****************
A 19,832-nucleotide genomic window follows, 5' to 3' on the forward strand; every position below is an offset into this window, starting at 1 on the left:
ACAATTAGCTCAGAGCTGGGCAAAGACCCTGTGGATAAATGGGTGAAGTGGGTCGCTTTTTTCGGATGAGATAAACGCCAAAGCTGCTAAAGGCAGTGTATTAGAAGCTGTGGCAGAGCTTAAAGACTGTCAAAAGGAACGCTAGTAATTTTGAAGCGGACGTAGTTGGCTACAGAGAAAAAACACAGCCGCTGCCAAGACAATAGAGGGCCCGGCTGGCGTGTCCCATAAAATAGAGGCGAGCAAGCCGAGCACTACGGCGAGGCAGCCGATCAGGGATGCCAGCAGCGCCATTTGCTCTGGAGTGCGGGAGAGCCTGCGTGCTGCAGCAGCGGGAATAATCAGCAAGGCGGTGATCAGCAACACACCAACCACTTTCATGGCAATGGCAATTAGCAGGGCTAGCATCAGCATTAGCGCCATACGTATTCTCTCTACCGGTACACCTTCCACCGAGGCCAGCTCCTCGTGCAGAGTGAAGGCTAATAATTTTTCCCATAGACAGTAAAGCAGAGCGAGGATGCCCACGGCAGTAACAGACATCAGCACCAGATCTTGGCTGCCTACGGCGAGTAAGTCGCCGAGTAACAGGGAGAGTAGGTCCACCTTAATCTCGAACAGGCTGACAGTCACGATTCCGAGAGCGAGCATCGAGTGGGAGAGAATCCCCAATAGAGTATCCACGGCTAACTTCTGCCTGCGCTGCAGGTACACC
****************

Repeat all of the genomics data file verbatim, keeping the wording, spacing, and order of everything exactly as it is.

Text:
A 19,832-nucleotide genomic window follows, 5' to 3' on the forward strand; every position below is an offset into this window, starting at 1 on the left:
ACAATTAGCTCAGAGCTGGGCAAAGACCCTGTGGATAAATGGGTGAAGTGGGTCGCTTTTTTCGGATGAGATAAACGCCAAAGCTGCTAAAGGCAGTGTATTAGAAGCTGTGGCAGAGCTTAAAGACTGTCAAAAGGAACGCTAGTAATTTTGAAGCGGACGTAGTTGGCTACAGAGAAAAAACACAGCCGCTGCCAAGACAATAGAGGGCCCGGCTGGCGTGTCCCATAAAATAGAGGCGAGCAAGCCGAGCACTACGGCGAGGCAGCCGATCAGGGATGCCAGCAGCGCCATTTGCTCTGGAGTGCGGGAGAGCCTGCGTGCTGCAGCAGCGGGAATAATCAGCAAGGCGGTGATCAGCAACACACCAACCACTTTCATGGCAATGGCAATTAGCAGGGCTAGCATCAGCATTAGCGCCATACGTATTCTCTCTACCGGTACACCTTCCACCGAGGCCAGCTCCTCGTGCAGAGTGAAGGCTAATAATTTTTCCCATAGACAGTAAAGCAGAGCGAGGATGCCCACGGCAGTAACAGACATCAGCACCAGATCTTGGCTGCCTACGGCGAGTAAGTCGCCGAGTAACAGGGAGAGTAGGTCCACCTTAATCTCGAACAGGCTGACAGTCACGATTCCGAGAGCGAGCATCGAGTGGGAGAGAATCCCCAATAGAGTATCCACGGCTAACTTCTGCCTGCGCTGCAGGTACACC